It is a good lesson for us to remember to appreciate the loved ones in our lives and not to take them too much for granite. That goes for our animals as well. It is easy to get busy with life and to overlook times when we do actually  have a moment that we could take for someone else.

There is time to spend together, even if it is in small doses and there is time to let each other know how much we appreciate each other. Even a little extra time with out pet can easily be worked into our schedule.

So, go hug your kids and kiss somebody ! Give your pet a few extra minutes of time. It is good for you as well as for them.

It is not so much that we do not have the time, it is that we forget that time is precious. There is always time for kindness.

elder care, life, loss, poem, poetry

To My Nurses …..( from the point of view of a very old person)

** this poem is written from the point of view of a nursing home resident as I have observed that they feel from my many years of working and volunteering ¬†in nursing homes””

TO MY NURSES…

Just because I am old

Does not mean I should be discarded

I was young like you once

Full of life and very big hearted

I raises my babies , just like you are

I loved my husband and drove a car

I had a beautiful house 

that I took care of with love

I baked Christmas cookies

and knitted my grandchildren gloves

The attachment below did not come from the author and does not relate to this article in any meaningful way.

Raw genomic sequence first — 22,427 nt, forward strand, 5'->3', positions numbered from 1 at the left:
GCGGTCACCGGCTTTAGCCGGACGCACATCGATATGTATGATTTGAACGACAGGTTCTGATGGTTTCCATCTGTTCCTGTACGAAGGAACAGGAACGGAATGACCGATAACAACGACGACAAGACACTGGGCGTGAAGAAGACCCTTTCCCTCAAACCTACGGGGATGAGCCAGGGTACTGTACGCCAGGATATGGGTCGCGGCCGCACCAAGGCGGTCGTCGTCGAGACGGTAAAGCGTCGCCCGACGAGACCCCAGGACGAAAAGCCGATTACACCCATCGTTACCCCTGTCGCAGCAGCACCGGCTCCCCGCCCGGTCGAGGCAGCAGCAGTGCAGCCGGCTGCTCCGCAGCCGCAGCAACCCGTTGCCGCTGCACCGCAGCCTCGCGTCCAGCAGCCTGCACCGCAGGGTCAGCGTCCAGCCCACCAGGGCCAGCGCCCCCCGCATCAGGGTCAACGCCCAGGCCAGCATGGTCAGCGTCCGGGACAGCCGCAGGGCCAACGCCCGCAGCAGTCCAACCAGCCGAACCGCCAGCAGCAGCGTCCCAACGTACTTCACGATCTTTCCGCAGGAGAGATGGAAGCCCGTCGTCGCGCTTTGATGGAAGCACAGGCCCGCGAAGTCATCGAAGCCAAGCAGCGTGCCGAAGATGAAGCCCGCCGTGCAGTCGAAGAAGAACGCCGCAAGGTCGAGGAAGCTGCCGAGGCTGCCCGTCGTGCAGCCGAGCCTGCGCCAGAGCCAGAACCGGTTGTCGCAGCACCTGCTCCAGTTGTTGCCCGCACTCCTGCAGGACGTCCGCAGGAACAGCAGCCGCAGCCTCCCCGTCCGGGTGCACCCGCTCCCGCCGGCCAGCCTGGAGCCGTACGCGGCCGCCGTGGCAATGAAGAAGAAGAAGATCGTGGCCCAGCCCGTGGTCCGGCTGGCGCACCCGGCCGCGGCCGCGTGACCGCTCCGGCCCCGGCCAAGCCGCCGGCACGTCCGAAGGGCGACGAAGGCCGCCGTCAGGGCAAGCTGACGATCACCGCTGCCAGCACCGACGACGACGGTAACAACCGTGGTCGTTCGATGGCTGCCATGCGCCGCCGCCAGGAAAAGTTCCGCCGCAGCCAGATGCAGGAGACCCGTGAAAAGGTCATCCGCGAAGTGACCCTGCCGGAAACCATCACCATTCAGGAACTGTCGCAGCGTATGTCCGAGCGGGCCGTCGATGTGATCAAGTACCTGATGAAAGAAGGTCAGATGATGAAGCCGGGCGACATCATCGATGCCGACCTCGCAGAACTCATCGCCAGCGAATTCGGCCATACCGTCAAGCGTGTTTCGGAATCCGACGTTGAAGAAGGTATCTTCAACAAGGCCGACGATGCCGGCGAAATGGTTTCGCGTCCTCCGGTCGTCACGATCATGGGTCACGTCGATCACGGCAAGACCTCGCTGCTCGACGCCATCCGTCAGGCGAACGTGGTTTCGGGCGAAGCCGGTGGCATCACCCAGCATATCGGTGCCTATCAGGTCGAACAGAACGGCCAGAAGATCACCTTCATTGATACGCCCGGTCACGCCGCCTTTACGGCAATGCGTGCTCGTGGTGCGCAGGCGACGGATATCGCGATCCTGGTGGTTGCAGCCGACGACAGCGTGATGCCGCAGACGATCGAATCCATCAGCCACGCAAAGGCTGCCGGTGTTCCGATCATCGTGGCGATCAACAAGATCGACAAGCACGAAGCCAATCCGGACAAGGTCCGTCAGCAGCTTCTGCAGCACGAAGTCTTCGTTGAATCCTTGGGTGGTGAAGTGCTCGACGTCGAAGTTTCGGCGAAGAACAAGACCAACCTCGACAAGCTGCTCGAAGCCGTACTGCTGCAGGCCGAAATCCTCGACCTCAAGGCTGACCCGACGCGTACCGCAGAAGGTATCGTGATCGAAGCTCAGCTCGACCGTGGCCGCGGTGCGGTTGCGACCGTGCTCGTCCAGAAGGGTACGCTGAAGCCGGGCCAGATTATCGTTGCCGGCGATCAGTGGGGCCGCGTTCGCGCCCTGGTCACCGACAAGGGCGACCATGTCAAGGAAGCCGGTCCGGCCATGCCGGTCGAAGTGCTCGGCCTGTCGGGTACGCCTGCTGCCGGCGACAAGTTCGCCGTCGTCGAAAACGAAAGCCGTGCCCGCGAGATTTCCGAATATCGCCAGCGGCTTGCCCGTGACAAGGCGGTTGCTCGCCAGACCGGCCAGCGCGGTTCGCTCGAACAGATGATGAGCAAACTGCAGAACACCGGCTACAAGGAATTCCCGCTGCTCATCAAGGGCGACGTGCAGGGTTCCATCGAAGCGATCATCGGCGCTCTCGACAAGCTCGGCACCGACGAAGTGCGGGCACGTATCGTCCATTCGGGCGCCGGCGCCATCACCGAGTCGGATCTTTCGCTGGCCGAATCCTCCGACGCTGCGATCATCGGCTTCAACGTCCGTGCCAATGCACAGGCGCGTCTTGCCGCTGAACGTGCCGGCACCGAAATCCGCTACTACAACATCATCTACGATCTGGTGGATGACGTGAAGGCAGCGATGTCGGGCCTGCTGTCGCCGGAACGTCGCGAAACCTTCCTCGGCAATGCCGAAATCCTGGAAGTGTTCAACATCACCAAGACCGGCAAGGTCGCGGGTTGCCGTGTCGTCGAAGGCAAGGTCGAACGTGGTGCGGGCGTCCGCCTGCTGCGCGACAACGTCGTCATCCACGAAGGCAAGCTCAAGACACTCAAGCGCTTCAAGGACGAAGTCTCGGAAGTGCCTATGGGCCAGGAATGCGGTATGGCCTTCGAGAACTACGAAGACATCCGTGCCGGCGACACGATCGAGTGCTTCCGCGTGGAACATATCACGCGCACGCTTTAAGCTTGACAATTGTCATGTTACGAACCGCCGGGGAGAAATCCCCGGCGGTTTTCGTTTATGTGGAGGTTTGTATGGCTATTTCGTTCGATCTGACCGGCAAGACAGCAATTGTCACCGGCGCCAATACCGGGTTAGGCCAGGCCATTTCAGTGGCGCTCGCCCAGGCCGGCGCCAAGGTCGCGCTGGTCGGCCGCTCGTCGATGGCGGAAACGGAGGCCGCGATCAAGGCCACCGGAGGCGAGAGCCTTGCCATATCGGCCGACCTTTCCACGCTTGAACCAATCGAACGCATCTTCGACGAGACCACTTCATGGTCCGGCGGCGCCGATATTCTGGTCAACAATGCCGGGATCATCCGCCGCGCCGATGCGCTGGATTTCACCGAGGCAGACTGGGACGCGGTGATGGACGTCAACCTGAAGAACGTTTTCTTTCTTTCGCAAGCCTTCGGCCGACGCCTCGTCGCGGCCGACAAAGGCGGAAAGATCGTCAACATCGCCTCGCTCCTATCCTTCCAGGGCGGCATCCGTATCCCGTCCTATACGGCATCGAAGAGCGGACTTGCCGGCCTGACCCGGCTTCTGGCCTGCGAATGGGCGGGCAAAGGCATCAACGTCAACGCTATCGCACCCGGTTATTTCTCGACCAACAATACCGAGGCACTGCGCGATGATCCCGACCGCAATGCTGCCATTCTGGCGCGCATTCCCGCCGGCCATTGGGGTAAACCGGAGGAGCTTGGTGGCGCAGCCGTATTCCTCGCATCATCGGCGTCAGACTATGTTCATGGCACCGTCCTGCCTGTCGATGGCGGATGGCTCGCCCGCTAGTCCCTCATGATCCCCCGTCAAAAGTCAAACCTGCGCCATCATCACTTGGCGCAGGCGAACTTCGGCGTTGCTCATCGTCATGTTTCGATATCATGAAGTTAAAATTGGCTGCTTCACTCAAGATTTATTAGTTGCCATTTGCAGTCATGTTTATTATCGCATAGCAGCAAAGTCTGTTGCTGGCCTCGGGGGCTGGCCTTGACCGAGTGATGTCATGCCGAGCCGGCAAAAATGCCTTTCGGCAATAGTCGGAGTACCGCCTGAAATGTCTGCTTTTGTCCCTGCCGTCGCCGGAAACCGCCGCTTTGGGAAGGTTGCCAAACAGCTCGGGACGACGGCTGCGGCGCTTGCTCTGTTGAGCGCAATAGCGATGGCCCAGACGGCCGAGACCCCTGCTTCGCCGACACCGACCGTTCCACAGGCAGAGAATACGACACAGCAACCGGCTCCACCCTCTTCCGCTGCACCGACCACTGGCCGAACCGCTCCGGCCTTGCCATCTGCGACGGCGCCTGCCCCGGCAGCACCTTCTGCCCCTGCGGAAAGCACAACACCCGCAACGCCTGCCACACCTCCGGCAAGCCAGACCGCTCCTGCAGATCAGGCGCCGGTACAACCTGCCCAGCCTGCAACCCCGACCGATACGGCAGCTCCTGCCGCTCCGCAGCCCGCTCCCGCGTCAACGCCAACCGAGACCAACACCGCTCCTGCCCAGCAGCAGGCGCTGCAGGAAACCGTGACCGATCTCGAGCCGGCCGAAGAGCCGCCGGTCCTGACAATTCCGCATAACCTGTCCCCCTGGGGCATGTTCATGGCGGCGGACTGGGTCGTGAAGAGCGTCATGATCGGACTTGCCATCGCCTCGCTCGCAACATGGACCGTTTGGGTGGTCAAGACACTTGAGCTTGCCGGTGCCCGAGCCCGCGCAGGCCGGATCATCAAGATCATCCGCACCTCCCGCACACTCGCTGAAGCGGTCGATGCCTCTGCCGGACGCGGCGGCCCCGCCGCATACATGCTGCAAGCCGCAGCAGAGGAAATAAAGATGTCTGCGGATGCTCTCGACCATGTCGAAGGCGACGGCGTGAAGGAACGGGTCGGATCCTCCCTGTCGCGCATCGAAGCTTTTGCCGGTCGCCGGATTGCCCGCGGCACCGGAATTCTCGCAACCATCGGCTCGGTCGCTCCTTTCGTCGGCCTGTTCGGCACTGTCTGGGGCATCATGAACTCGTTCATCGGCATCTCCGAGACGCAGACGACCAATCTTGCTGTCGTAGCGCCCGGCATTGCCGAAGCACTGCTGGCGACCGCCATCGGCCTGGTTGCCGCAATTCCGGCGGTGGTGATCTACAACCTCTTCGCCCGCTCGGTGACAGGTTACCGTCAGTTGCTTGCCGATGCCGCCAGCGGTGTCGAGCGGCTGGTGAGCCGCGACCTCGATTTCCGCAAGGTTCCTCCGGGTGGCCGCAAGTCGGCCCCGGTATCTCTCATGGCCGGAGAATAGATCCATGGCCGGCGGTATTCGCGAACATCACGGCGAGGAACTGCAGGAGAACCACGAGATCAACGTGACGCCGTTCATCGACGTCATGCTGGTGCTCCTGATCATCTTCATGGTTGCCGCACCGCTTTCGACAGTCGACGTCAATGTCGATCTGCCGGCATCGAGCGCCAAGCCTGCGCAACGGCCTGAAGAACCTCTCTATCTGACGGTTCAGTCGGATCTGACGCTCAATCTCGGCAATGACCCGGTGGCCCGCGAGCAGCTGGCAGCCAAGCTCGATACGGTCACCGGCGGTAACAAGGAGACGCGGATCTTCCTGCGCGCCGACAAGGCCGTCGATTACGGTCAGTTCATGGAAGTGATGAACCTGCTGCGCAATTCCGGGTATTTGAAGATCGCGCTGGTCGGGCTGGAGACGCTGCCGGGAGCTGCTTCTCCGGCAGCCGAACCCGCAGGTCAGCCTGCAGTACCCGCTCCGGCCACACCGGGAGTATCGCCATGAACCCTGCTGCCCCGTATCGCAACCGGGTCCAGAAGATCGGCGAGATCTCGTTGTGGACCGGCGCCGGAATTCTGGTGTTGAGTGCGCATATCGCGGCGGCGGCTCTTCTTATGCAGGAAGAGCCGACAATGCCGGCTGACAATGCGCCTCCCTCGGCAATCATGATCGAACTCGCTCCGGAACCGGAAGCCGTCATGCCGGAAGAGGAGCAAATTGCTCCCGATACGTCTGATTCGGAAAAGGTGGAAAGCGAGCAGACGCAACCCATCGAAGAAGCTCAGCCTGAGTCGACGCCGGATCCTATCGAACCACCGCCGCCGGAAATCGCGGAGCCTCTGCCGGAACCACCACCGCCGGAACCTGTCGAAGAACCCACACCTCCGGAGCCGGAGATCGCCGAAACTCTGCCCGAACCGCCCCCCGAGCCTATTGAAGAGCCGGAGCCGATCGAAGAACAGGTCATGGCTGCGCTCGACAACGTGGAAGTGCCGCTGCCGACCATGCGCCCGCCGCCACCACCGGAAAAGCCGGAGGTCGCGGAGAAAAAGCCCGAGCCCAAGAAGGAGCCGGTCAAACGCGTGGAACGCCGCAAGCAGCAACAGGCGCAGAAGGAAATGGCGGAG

I bet you don’t know but I worked really hard

I struggled and fought for my family

I felt things very deeply and cared very much

I had family and friends whose lives that I touched

I once was important and had a real life

Just like you do and you never think 

That your life will pass away just like mine did

You’ll end up with nothing you worked for, in the end

You’ll lose your driver’s license¬†

and your favorite car too

You’ll lose your independence

and people’s respect¬†

You’ll watch your spouse die and miss him forever

You’ll dread the phone ringing

because more and more family dies

But you might keep going, on with your life

Even thought there is nothing left that matters

You will not understand why God makes you stay

and does not take you home 

to heaven 

to be with your loved ones

The only people you will have to talk to at all

will be the nurses in the nursing home 

and the patients that do not remember your name

So, please have compassion for me and be patient

Because someday it could be you in my place

All the power you feel now 

and the things that you love

and the ability to make choices about your day

Could be taken away , never to be seen again

and the life that you once thought was yours…

will become a sad memory that no one wants to listen to

Including the nurses that will take care of you